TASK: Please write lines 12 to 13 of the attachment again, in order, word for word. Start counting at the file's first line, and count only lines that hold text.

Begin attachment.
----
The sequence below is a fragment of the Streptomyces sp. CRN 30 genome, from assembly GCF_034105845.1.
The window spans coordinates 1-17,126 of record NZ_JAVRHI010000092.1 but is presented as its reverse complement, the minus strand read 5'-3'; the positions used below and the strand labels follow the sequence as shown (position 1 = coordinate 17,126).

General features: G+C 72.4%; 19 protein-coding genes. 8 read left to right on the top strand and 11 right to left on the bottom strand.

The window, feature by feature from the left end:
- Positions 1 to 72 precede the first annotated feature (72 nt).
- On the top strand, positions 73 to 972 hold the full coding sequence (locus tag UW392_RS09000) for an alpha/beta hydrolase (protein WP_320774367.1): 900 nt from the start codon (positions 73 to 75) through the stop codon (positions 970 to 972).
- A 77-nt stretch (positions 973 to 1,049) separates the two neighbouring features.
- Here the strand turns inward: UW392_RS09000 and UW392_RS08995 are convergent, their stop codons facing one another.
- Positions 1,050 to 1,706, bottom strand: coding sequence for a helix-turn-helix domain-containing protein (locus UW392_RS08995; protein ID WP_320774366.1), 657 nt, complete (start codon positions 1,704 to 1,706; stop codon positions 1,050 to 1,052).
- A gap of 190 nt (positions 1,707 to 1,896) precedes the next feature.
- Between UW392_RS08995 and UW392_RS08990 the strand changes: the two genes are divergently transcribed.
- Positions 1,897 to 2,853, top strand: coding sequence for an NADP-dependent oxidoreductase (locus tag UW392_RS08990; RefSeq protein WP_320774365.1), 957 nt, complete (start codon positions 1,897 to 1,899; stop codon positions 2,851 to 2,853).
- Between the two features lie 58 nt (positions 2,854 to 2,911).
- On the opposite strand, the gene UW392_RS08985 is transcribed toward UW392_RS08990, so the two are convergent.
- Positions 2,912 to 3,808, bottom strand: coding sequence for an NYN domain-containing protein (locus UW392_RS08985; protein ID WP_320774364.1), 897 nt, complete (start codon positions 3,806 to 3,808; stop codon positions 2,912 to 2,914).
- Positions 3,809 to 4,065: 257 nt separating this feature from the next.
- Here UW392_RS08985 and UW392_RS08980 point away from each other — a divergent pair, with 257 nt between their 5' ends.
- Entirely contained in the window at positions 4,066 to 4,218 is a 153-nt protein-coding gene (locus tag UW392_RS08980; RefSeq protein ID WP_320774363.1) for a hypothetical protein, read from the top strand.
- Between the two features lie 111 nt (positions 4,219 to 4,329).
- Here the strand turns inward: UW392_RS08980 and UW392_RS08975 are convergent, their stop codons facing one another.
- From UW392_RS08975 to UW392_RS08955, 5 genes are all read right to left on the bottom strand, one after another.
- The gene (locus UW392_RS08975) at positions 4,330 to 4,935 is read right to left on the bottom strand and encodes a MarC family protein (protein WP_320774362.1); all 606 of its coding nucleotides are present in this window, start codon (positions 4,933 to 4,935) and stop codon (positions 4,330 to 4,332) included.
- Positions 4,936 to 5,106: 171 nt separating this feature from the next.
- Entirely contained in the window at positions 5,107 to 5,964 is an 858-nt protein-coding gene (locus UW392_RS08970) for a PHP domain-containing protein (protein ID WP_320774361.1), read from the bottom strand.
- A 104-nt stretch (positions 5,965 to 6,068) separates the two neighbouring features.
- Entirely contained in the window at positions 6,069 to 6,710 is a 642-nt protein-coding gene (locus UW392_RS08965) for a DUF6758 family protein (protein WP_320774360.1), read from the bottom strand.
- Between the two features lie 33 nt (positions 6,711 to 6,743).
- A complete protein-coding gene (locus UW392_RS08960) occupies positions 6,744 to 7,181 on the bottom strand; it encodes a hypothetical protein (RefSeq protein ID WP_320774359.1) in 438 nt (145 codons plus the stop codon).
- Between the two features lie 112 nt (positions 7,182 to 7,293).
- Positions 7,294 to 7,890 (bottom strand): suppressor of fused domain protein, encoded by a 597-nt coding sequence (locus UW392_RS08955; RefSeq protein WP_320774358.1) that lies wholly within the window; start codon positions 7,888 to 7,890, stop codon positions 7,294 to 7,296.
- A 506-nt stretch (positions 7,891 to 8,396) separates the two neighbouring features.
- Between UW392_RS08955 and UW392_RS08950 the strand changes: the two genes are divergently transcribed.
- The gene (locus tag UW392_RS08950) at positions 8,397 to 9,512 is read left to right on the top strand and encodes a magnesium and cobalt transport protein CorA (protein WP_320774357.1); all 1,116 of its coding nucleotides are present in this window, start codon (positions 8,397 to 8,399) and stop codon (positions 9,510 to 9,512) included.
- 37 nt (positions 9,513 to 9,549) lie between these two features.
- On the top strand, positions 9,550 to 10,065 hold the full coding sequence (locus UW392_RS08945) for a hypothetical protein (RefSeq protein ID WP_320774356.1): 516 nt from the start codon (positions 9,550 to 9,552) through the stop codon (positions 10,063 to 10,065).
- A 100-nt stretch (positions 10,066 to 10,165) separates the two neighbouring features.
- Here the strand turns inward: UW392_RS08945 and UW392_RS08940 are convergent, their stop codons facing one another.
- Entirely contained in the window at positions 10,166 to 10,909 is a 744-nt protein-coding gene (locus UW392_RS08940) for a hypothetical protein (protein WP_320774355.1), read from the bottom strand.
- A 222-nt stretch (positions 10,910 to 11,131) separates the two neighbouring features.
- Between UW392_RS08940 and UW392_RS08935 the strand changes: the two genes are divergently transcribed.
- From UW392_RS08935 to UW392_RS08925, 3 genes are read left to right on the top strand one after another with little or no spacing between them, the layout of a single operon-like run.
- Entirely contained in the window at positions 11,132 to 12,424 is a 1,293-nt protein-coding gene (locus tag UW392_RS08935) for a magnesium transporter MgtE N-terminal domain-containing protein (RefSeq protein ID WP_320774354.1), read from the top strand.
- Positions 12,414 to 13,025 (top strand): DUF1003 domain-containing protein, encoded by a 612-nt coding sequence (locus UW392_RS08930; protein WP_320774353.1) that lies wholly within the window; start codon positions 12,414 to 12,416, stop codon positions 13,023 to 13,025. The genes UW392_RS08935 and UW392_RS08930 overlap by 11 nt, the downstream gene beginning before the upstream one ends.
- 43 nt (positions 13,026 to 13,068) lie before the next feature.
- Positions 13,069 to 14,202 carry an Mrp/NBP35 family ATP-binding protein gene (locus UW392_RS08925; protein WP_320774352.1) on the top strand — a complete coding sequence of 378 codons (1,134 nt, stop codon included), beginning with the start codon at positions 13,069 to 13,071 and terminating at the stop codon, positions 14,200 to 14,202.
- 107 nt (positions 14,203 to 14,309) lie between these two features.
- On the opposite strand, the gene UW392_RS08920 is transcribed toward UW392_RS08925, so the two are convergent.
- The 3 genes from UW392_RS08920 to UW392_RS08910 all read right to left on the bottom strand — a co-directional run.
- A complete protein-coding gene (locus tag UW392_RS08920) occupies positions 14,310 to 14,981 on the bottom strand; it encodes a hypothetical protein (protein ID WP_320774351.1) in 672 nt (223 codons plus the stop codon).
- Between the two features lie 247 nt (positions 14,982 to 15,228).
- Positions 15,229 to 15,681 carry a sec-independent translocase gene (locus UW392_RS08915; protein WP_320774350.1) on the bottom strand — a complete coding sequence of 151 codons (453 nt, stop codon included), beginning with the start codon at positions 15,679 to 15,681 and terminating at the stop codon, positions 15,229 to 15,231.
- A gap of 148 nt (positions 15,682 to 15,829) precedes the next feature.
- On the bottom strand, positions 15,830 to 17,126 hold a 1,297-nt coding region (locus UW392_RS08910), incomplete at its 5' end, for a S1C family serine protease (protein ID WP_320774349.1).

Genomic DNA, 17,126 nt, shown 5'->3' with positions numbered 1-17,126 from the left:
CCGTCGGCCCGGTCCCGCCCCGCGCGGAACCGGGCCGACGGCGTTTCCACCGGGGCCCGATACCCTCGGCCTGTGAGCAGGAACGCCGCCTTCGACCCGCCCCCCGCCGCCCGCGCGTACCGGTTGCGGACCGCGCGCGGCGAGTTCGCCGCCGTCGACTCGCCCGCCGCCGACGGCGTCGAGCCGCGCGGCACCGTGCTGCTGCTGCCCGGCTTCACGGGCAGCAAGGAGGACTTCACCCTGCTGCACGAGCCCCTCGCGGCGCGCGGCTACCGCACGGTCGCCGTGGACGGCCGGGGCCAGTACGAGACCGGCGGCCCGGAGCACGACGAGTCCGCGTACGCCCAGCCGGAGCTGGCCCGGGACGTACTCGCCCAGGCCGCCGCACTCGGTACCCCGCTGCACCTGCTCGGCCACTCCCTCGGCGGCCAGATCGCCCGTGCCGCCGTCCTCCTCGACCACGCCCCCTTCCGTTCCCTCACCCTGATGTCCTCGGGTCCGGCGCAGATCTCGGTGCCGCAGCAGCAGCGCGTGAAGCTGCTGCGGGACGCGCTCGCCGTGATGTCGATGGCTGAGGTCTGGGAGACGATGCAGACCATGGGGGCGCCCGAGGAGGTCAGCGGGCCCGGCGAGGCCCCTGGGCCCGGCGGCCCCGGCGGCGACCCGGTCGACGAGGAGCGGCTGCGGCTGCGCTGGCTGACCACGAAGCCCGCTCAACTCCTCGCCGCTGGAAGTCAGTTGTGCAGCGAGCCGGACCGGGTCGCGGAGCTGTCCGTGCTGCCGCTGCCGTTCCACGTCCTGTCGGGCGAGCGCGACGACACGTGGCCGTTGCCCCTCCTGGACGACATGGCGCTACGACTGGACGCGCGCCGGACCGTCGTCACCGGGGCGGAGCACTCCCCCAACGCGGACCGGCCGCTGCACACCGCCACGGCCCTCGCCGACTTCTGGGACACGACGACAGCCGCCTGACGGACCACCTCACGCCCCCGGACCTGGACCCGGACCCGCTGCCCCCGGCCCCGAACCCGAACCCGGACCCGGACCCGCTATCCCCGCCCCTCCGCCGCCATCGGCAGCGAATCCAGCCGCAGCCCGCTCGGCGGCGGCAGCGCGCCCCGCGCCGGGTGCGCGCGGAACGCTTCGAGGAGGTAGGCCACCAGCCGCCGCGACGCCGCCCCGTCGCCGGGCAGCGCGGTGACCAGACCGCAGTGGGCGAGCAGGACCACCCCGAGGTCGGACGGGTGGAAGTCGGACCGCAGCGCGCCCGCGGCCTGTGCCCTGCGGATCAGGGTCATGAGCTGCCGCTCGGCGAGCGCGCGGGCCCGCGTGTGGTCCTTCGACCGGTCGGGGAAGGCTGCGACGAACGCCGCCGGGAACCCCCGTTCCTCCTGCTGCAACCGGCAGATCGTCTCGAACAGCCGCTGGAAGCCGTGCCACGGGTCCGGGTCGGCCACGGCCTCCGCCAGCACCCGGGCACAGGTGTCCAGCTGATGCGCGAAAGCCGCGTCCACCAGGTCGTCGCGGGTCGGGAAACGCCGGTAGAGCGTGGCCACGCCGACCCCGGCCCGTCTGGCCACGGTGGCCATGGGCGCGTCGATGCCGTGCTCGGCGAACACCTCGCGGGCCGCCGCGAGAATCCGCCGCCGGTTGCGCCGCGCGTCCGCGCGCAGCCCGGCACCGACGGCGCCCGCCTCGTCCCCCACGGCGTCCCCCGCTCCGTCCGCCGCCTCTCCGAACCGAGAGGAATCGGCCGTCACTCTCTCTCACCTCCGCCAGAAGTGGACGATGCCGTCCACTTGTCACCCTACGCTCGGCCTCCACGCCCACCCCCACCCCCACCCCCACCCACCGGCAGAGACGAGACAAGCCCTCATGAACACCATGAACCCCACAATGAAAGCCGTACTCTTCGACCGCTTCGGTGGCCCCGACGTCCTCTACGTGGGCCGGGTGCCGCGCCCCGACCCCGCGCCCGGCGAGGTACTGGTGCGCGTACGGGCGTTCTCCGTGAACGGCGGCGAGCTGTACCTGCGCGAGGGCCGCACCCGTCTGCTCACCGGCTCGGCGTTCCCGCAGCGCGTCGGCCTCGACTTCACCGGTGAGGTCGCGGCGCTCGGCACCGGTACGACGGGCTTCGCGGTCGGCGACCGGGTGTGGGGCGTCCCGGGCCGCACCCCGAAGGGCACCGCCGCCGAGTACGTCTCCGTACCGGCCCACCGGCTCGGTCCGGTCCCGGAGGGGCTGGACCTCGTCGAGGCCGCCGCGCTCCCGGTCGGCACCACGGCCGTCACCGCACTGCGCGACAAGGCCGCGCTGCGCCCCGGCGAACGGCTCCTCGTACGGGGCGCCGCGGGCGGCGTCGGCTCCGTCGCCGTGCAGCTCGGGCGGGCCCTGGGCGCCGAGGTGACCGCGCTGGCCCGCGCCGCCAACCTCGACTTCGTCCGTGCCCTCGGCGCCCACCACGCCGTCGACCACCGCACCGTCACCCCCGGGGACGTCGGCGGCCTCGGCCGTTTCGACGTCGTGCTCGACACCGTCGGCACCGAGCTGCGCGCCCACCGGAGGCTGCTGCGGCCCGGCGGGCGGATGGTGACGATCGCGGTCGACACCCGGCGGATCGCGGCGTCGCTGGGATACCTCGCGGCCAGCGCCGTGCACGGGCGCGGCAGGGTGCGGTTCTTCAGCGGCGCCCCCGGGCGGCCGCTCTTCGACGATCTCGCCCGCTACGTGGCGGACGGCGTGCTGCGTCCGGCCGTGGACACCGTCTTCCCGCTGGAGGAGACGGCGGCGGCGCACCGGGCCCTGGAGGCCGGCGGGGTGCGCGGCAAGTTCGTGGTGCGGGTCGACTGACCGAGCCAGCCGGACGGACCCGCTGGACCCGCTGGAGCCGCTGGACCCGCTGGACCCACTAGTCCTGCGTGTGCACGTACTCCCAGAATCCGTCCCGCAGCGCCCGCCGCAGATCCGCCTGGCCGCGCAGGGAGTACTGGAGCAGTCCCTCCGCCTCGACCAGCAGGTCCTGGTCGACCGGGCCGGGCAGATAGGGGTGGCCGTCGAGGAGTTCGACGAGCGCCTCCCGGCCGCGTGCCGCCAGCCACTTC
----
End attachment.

- Positions 1,897 to 2,853, top strand: coding sequence for an NADP-dependent oxidoreductase (locus tag UW392_RS08990; RefSeq protein WP_320774365.1), 957 nt, complete (start codon positions 1,897 to 1,899; stop codon positions 2,851 to 2,853).
- Between the two features lie 58 nt (positions 2,854 to 2,911).